“The story of Christianity as a worldwide faith is being written before our eyes,” declared Dana Robert of Boston University’s School of Theology as she addressed a group of world church leaders at the Global Christian Forum (GCF) here on the fundamental realignment of Christian faith around the globe.
“Christianity has undergone one of the greatest demographic and cultural shifts in its 2000 year history,” Robert said.
The gathering has brought together leaders from all major church traditions, all theological perspectives and major world communions including the World Communion of Reformed Churches, the Anglican Communion, the World Council of Churches, the World Evangelical Alliance, the Pentecostal World Fellowship and representatives of the Vatican’s Pontifical Council for promotion of Christian Unity.
In a statistical analysis of the changing demographics and practices of global Christianity, Peter Crossing of the Center for the Study of Global Christianity, told the GCF that a century ago 66 percent of the world’s Christians lived in Europe, but today it accounts for only 26 percent of the world’s Christian population.
He said the “Global North (defined as Europe and North America) contained over 80 percent of all Christians in 1910 falling to under 40 percent by 2010.” In 1910 less than 2 percent of all Christians lived in Africa but by 2010 this had skyrocketed to 20 percent of world Christianity by 2010.
Crossing, who is a researcher for the Atlas of Global Christianity, said that while the overall number of Christians globally had remained fairly constant over the last one hundred years there has been “dramatic change in the center of gravity of global Christianity.”
A century ago the statistical “center of gravity” for Christianity was near Madrid, but “in 2010 the statistical center had shifted to somewhere just south of Timbuktu in Mali. This 100-year shift is the most dramatic in Christian history,” Crossing said.
One thing has not changed: where the financial resources reside. “Finances are still firmly in the (global) North. Sixty percent of Christians live in the South, but they have only 17 percent of Christian income,” Crossing said.
He also noted that a century ago Christianity was largely a Western phenomenon, “including strong European Roman Catholic presence in Latin America, where few church leaders were Latin Americans.” Today the new expressions of Global Christianity are coming from Africa and Asia.
Crossing said the change was most dramatically illustrated by in the “mother-tongues” used in worship and the number of denominations: today Mandarin Chinese is the fifth most prevalent language used by Christians to worship God ― 100 years ago China hardly registered. The top four languages spoken by Christians today are Spanish, Portuguese, English and French.
Globally, there are some 41,000 Christian denominations, reflecting “the fragmentation” of the global church, Crossing said.
Within these profound changes, Crossing said, there have also been major developments in existing churches: revivalism, indigenous churches and renewal churches had flourished in every continent but, again, especially in the South.
Another presenter, Sang-Bok David Kim of the World Evangelical Alliance, told the GCF that the huge changes in the church internationally means “Christianity is no longer a ‘white man’s religion. Christians are now everywhere.”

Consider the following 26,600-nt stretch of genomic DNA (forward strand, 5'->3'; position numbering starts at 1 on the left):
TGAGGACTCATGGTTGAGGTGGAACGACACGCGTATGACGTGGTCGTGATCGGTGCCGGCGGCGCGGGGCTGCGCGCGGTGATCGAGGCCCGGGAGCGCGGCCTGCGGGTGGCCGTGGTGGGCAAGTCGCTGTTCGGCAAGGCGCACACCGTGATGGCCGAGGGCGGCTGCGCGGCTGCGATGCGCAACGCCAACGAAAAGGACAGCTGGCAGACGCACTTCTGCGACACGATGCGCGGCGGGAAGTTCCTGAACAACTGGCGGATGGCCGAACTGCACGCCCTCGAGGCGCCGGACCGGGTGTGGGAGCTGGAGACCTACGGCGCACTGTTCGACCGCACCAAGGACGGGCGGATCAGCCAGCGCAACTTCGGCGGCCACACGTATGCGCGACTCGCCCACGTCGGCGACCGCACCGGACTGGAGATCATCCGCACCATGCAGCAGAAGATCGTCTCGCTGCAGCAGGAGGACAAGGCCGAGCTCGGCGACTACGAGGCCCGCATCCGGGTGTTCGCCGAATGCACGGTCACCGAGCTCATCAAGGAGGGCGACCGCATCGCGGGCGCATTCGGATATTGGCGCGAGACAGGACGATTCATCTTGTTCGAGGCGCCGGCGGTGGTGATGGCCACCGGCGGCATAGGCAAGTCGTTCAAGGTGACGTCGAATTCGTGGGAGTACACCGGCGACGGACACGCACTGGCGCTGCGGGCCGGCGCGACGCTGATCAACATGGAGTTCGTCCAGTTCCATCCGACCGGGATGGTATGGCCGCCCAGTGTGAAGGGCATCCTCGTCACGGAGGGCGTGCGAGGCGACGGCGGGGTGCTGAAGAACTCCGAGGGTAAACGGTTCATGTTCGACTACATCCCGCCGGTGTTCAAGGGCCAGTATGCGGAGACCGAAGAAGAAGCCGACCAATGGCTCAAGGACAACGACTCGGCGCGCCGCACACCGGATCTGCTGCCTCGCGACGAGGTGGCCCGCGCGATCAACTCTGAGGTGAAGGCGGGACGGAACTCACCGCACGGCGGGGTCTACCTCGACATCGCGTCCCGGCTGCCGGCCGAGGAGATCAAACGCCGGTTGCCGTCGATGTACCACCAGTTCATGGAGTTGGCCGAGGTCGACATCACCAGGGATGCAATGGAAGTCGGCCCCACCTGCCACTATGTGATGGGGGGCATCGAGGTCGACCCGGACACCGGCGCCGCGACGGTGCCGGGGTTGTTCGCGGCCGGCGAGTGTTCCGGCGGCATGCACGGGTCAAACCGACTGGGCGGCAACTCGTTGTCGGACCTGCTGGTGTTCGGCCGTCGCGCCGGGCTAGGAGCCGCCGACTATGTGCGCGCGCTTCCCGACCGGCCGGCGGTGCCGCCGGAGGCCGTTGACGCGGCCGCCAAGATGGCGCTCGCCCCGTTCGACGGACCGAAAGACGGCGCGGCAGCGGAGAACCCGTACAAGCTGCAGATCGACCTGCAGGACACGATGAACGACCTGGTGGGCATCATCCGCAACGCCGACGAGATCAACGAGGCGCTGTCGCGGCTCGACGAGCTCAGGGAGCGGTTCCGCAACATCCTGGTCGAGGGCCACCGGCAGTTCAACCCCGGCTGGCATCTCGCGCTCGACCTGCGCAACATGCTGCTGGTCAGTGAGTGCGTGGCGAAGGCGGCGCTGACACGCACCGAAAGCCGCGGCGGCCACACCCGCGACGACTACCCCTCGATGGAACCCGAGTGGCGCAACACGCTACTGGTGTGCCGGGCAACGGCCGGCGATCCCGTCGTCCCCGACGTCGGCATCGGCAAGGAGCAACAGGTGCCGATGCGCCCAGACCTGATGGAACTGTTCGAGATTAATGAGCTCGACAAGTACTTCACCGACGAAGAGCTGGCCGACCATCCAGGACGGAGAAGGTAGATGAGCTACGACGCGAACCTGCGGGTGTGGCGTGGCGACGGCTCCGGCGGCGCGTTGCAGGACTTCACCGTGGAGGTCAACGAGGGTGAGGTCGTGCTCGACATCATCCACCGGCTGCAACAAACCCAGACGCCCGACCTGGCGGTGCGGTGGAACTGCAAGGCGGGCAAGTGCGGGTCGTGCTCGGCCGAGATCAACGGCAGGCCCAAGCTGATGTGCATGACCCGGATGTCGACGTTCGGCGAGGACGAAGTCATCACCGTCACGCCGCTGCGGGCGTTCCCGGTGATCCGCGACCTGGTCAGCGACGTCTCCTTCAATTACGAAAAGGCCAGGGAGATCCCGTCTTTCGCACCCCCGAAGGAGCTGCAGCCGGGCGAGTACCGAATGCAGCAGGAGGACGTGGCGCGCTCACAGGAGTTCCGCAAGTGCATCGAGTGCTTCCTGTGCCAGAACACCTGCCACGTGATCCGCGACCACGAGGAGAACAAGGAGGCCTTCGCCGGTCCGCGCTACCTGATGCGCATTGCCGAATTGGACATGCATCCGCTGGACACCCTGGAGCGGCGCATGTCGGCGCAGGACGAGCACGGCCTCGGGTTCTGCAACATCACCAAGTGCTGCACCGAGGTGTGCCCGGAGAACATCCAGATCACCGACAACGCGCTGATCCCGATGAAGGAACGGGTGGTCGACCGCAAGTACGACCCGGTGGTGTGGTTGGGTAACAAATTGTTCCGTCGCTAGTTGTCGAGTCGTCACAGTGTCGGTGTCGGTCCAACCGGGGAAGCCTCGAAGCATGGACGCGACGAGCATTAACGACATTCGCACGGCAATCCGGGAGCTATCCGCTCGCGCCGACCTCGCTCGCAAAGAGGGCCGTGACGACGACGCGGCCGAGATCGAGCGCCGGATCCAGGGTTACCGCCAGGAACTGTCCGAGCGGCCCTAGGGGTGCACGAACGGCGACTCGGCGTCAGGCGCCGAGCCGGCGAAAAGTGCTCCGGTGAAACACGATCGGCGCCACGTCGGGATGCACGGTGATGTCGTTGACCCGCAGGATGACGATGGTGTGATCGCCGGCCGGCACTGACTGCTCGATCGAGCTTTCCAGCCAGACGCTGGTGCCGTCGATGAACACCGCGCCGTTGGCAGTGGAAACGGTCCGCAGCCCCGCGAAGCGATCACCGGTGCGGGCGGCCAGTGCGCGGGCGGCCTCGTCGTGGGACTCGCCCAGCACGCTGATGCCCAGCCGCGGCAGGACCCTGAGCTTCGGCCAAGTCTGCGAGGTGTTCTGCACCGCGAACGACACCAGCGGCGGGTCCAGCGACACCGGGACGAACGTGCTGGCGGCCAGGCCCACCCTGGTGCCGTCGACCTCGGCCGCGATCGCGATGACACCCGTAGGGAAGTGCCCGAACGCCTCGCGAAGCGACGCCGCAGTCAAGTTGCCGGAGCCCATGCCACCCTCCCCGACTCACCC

Looking at comparative numbers Kim said Christianity was still the world’s largest faith grouping with 32.9 percent of the global population followed by Islam at 22.9 percent. “Muslims are increasing faster than Christians, not so much from conversions, but due rather to their higher birth rate (1.9 percent, Christians 1.2 percent),” he said.
Although the Global North has declined in numbers overall, evangelical, Pentecostal and charismatic communities continue to grow there, as well as in Africa, Latin America and Asia, Kim said.
He noted one of the most “astonishing success stories” has been the work of evangelical missions post-World War II and the subsequent growth of indigenous evangelical movements globally. “Evangelicals numbered 82 million (2.9 percent) in 1960 and they have reached 546 million in 2010 (7.9 percent),” he said.
Robert said these changes raise critical questions for all churches. “Contemporary Christians are focusing on mission for multiple purposes,” she said, “both to recover tradition and to recover from tradition.
“Conversations about mission and witness have become an urgent agenda for declining mainline Christians… as they struggle to reframe their identity in a global marketplace. At the same time, adherents of new ministries often see their witness as a recovery of primitive Christianity that challenges the older denominations.”
Robert opined that “today’s urgent need for Christian unity does not look like the 1950s and 1960s, when self-satisfied Protestant leaders pushed for organic unity at the expense of diversity of witness. The growth that characterizes world Christianity today means that unity will be taken seriously only where mission is taken seriously,” she said.
That mission however is varied. Kim noted that “re-evangelization” is the prime task of many churches such as in the Russian Orthodox, which was “concentrating more on evangelization of the 80 percent nominal Orthodox Christians” rather than concerns of proselytism of the 1990s.
And Crossing said statistics showed there was over 1.136 billion hours of evangelism across the globe per year: “enough evangelism for every person to hear a one-hour presentation of the gospel every other day all year long,” but “it was mostly directed at other Christians!”